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Thread: Kanter's Age?

  1. #41
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    Quote RAPresenting wrote: View Post
    My argument was that it is often involved with teams that have success. There are ways around it no doubt and some teams have proven it not to be necessary. My point was the majority do and I feel the Raptors as a whole could use it. Especially with our lack of quality perimeter defenders having an intimidating guy in the middle would give our defense a much needed boost.

    As for the comment involving Dwight and his 2.4 blocks a game only effecting the score by 3 points a game...... It's his skill of blocking shots that alter many more, force turn overs and keep guys out of the lane. The 2.4 is simply the icing on the cake of him as an intimidating rim defender (shot blocker). And his skill of shot blocking contributes to much much more then 3 points per game.

    Impressive stats from 1990 to be honest you definitely put in your time to research and it's appreciated (no sarcasm be the way). I have a question for you though. In your experience is it easier to block a shot of a player who is off balance or one who is balanced going up strong?
    The majority of teams have shotblockers, whether they are good defensively or not. I think we are closer to agreeing than you think. My point is that shotblocking is certainly nice, but it's not a necessity. What you seem to be saying is that a lot of good defensive teams use shotblocking to their advantage. I'm not against shotblocking in the least, but getting shotblocking for the sake of shotblocking is a bad idea. JaVale McGee is a poor defender, but a great shotblocker.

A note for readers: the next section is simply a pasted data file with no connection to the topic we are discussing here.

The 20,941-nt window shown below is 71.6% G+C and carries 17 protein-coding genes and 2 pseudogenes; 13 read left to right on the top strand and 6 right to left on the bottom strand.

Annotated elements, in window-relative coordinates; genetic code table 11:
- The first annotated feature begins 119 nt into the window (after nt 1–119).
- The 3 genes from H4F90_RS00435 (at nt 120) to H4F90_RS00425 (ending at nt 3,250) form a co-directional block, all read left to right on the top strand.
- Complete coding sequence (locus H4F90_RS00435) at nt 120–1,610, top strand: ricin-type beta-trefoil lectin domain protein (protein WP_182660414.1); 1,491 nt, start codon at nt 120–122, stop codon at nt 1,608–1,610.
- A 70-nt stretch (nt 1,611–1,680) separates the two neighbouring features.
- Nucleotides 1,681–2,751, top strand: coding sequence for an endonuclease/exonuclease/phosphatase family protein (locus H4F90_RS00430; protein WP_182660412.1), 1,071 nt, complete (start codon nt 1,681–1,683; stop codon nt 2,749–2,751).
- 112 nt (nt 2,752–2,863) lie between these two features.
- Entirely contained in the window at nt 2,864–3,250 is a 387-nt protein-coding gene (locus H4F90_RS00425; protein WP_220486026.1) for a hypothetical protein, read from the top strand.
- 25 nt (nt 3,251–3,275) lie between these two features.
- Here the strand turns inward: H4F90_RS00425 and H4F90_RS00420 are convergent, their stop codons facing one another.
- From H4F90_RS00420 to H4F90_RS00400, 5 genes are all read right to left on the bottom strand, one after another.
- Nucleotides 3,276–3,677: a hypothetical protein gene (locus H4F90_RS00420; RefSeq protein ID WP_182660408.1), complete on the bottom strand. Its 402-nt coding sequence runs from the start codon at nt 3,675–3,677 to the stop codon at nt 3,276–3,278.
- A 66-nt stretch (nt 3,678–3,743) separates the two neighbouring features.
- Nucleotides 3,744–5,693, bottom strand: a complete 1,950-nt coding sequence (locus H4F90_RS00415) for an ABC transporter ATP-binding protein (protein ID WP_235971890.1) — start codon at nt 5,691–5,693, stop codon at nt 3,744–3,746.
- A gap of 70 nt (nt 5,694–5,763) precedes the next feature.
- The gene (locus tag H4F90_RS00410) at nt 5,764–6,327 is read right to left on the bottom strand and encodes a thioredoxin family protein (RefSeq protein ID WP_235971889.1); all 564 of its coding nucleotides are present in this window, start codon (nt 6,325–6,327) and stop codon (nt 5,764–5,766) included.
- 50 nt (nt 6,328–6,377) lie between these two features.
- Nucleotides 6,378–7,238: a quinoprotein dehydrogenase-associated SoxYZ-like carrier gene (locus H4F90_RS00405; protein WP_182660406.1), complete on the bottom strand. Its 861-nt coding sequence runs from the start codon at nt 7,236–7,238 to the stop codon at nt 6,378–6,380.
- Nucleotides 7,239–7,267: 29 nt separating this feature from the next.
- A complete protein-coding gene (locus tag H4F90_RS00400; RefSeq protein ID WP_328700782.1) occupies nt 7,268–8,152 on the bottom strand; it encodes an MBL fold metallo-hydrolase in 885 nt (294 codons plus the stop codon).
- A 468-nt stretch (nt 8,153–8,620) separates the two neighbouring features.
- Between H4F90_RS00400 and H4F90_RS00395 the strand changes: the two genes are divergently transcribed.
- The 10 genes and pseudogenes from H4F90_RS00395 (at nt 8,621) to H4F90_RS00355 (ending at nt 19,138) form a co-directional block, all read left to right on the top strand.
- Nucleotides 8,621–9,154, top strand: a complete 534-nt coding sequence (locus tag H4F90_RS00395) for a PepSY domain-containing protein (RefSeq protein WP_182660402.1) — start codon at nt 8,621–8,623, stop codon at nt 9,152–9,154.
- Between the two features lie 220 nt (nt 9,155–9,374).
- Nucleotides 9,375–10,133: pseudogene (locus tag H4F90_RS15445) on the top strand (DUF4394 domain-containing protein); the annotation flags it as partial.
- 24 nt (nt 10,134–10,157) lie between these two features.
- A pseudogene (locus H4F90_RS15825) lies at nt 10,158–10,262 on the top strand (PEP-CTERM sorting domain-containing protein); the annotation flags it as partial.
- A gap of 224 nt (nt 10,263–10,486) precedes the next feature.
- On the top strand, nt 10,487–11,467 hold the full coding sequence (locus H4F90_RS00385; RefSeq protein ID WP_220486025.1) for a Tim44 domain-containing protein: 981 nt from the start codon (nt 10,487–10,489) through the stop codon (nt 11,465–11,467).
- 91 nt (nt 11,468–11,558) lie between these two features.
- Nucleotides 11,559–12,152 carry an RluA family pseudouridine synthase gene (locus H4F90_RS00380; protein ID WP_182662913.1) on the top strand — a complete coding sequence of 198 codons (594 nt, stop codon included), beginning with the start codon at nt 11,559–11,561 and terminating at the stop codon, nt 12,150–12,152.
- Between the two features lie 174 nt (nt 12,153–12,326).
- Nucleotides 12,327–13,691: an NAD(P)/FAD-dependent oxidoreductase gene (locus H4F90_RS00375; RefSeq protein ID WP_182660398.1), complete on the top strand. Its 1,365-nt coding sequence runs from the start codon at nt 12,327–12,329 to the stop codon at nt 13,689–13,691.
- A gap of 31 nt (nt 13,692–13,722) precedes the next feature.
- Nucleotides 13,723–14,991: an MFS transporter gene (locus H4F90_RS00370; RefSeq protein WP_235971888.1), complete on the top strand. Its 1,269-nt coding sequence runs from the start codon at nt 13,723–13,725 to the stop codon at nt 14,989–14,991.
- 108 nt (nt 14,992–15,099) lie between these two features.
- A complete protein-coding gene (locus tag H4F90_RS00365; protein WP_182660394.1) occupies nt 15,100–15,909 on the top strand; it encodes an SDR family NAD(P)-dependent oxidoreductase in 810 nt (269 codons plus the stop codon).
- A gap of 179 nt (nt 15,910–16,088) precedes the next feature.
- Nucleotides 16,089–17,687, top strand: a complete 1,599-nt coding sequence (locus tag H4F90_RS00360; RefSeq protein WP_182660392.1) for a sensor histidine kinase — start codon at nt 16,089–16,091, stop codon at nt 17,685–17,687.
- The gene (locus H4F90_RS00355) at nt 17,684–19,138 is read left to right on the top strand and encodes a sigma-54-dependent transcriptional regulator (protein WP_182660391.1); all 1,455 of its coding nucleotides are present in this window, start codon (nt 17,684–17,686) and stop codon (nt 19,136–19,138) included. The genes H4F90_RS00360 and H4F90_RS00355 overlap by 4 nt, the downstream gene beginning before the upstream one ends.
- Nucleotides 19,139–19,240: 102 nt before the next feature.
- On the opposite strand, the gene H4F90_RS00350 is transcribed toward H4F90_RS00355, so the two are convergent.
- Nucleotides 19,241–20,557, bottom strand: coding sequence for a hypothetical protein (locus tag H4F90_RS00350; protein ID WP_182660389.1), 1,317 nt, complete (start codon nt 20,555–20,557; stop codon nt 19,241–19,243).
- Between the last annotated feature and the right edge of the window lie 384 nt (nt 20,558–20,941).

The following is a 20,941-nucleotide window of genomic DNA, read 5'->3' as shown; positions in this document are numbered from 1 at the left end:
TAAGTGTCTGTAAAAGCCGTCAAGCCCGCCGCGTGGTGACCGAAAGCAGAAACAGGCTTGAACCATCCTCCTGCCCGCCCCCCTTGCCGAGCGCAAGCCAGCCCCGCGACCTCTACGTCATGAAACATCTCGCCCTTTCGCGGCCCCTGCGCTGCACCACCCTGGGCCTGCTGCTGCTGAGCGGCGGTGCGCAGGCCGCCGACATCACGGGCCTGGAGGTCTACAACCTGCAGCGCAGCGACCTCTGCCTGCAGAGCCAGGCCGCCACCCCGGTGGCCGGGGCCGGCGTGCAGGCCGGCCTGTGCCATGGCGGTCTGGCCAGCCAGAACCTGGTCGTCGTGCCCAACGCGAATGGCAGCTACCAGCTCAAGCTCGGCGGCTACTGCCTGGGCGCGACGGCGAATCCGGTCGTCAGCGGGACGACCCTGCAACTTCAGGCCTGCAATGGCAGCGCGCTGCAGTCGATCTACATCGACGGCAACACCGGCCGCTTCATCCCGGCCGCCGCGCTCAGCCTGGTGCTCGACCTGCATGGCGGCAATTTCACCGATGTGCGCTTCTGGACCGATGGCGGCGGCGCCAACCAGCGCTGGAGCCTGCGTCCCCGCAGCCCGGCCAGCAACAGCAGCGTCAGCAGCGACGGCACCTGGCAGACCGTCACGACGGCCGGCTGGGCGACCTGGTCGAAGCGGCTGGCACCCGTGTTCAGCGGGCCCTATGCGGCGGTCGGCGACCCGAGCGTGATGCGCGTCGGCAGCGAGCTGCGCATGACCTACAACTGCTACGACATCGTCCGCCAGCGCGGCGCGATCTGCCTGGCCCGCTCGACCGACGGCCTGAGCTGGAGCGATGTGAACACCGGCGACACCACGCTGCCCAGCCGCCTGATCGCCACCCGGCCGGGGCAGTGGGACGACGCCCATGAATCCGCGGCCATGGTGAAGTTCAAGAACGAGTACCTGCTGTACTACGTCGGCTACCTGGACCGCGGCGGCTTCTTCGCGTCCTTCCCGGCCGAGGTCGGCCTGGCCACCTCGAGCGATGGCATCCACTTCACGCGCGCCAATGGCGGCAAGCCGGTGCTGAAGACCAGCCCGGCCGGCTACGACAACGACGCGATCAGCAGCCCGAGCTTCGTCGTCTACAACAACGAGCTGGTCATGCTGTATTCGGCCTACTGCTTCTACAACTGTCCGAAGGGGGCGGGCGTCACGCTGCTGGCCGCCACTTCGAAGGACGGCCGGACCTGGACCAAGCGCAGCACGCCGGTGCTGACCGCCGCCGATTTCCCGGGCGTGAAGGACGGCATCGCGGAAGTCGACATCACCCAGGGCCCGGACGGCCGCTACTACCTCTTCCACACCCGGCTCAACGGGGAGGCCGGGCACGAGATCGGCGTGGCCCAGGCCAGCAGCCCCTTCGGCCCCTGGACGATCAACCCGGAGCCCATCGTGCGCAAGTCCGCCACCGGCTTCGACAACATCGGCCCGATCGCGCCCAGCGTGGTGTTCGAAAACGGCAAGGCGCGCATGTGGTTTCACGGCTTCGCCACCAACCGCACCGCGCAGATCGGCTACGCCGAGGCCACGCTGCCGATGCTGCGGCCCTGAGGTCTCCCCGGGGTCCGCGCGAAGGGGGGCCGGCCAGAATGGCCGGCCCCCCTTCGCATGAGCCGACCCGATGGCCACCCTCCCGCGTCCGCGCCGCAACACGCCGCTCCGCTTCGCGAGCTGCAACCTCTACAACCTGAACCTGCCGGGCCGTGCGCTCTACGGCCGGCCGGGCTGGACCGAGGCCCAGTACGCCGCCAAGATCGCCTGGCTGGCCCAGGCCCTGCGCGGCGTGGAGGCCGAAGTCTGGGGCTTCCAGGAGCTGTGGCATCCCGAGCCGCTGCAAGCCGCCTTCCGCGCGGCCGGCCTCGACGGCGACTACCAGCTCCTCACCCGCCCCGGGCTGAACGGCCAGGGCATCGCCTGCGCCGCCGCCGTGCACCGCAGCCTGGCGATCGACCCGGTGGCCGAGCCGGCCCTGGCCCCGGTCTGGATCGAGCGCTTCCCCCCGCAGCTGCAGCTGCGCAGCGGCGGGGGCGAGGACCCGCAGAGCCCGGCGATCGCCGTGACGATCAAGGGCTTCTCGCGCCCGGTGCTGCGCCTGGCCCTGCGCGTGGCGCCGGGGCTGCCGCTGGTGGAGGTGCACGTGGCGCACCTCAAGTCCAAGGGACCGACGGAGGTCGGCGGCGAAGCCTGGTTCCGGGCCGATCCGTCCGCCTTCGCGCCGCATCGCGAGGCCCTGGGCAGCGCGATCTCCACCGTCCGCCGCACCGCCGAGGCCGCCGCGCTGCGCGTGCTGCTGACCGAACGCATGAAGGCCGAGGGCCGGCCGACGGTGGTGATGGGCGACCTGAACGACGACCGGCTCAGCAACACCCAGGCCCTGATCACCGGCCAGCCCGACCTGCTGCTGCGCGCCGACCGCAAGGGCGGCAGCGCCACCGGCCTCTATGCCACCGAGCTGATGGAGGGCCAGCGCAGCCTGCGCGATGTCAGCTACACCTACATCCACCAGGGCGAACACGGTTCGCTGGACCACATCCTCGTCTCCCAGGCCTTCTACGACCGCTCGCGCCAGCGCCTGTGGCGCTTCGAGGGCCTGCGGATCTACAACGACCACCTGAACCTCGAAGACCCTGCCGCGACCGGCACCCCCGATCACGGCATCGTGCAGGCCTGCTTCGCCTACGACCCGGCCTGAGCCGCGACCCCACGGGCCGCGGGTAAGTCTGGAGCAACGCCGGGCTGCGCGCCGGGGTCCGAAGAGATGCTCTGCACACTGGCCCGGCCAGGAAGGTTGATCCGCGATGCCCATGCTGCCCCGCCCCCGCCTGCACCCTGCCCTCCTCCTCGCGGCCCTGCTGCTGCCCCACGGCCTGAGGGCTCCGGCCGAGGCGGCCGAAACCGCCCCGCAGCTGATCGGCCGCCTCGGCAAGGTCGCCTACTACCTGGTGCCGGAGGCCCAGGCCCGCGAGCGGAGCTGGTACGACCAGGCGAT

I also think, with Ed Davis and Amir, the Raptors have enough good shotblocking. A more complimentary piece would be a better positional defender who is more likely to stay on the ground. The problem with having too many shotblockers is that it can lead to guys being out of position. Optimally, you would like to have a shotblocker, and a guy who is a better positional defender who will cover the shotblocker.
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  2. #42
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    One thing that has stuck with several general managers when it comes to Kentucky big man Enes Kanter is the speed and dedication he showed when learning English after arriving to play for the Wildcats last year.
    Read more: http://aol.sportingnews.com/nba/stor...#ixzz1PkjKtOj4

  3. #43
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    http://morningjournal.com/articles/2...0138250131.txt

    Kanter vs Jonas

    If Valanciunas’ buyout is completed before the draft, multiple sources indicate the Cavs are leaning toward taking the 245-pounder. However, if the snafu is still hanging over his head, then the 259-pound Kanter could be the pick.
    “They’re both risks,” ESPN analyst Chad Ford said. “They both have upside. I think if you picked Kanter, you’re picking because he is a bit more polished offensively right now, and he has a better NBA body right now.

    “If you pick Valanciunas, you’re picking upside. You’re picking a guy who I know many NBA scouts feel in five years could end up being the best player in this draft, but he’s got a long way to go to get there.”
    Last edited by jbml; Sun Jun 19th, 2011 at 04:07 PM.

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